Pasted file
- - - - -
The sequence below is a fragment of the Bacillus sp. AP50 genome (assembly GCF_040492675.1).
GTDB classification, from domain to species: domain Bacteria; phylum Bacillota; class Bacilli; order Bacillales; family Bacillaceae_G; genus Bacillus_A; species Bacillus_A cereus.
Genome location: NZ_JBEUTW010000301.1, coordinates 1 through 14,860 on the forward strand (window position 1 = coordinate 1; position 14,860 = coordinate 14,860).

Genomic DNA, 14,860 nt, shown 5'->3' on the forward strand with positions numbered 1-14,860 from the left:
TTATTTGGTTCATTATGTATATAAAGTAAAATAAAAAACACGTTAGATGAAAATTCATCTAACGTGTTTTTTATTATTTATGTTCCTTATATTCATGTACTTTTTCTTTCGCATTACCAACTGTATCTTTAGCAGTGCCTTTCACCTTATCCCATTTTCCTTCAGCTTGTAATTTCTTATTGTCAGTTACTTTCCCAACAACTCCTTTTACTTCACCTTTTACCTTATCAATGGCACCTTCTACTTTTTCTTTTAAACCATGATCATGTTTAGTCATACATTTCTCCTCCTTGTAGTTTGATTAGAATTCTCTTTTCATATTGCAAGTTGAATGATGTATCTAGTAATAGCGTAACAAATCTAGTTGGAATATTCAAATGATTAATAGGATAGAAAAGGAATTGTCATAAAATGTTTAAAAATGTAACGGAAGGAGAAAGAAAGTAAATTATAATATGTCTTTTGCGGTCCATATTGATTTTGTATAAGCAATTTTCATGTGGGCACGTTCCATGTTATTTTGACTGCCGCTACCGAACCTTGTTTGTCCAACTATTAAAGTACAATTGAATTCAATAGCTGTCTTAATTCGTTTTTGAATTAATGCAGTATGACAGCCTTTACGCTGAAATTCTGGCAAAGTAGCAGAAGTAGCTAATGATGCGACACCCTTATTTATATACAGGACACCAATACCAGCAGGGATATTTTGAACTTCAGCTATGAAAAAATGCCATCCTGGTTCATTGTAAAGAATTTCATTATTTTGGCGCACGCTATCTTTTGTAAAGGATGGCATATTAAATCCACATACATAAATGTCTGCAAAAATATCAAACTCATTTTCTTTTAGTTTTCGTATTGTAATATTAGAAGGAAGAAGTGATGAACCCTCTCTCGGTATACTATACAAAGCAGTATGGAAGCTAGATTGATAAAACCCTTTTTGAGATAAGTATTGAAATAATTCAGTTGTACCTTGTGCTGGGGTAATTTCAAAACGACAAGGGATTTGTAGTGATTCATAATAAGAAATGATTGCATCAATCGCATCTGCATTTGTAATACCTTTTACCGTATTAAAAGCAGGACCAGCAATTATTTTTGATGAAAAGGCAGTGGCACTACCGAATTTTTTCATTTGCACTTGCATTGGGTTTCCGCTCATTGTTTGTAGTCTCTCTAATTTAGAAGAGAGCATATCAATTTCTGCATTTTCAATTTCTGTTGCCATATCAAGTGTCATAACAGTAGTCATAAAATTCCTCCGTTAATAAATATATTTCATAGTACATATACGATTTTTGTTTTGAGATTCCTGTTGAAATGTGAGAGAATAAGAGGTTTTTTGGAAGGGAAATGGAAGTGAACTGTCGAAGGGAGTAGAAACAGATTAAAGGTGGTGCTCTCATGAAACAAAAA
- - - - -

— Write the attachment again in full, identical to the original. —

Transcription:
The sequence below is a fragment of the Bacillus sp. AP50 genome (assembly GCF_040492675.1).
GTDB classification, from domain to species: domain Bacteria; phylum Bacillota; class Bacilli; order Bacillales; family Bacillaceae_G; genus Bacillus_A; species Bacillus_A cereus.
Genome location: NZ_JBEUTW010000301.1, coordinates 1 through 14,860 on the forward strand (window position 1 = coordinate 1; position 14,860 = coordinate 14,860).

Genomic DNA, 14,860 nt, shown 5'->3' on the forward strand with positions numbered 1-14,860 from the left:
TTATTTGGTTCATTATGTATATAAAGTAAAATAAAAAACACGTTAGATGAAAATTCATCTAACGTGTTTTTTATTATTTATGTTCCTTATATTCATGTACTTTTTCTTTCGCATTACCAACTGTATCTTTAGCAGTGCCTTTCACCTTATCCCATTTTCCTTCAGCTTGTAATTTCTTATTGTCAGTTACTTTCCCAACAACTCCTTTTACTTCACCTTTTACCTTATCAATGGCACCTTCTACTTTTTCTTTTAAACCATGATCATGTTTAGTCATACATTTCTCCTCCTTGTAGTTTGATTAGAATTCTCTTTTCATATTGCAAGTTGAATGATGTATCTAGTAATAGCGTAACAAATCTAGTTGGAATATTCAAATGATTAATAGGATAGAAAAGGAATTGTCATAAAATGTTTAAAAATGTAACGGAAGGAGAAAGAAAGTAAATTATAATATGTCTTTTGCGGTCCATATTGATTTTGTATAAGCAATTTTCATGTGGGCACGTTCCATGTTATTTTGACTGCCGCTACCGAACCTTGTTTGTCCAACTATTAAAGTACAATTGAATTCAATAGCTGTCTTAATTCGTTTTTGAATTAATGCAGTATGACAGCCTTTACGCTGAAATTCTGGCAAAGTAGCAGAAGTAGCTAATGATGCGACACCCTTATTTATATACAGGACACCAATACCAGCAGGGATATTTTGAACTTCAGCTATGAAAAAATGCCATCCTGGTTCATTGTAAAGAATTTCATTATTTTGGCGCACGCTATCTTTTGTAAAGGATGGCATATTAAATCCACATACATAAATGTCTGCAAAAATATCAAACTCATTTTCTTTTAGTTTTCGTATTGTAATATTAGAAGGAAGAAGTGATGAACCCTCTCTCGGTATACTATACAAAGCAGTATGGAAGCTAGATTGATAAAACCCTTTTTGAGATAAGTATTGAAATAATTCAGTTGTACCTTGTGCTGGGGTAATTTCAAAACGACAAGGGATTTGTAGTGATTCATAATAAGAAATGATTGCATCAATCGCATCTGCATTTGTAATACCTTTTACCGTATTAAAAGCAGGACCAGCAATTATTTTTGATGAAAAGGCAGTGGCACTACCGAATTTTTTCATTTGCACTTGCATTGGGTTTCCGCTCATTGTTTGTAGTCTCTCTAATTTAGAAGAGAGCATATCAATTTCTGCATTTTCAATTTCTGTTGCCATATCAAGTGTCATAACAGTAGTCATAAAATTCCTCCGTTAATAAATATATTTCATAGTACATATACGATTTTTGTTTTGAGATTCCTGTTGAAATGTGAGAGAATAAGAGGTTTTTTGGAAGGGAAATGGAAGTGAACTGTCGAAGGGAGTAGAAACAGATTAAAGGTGGTGCTCTCATGAAACAAAAA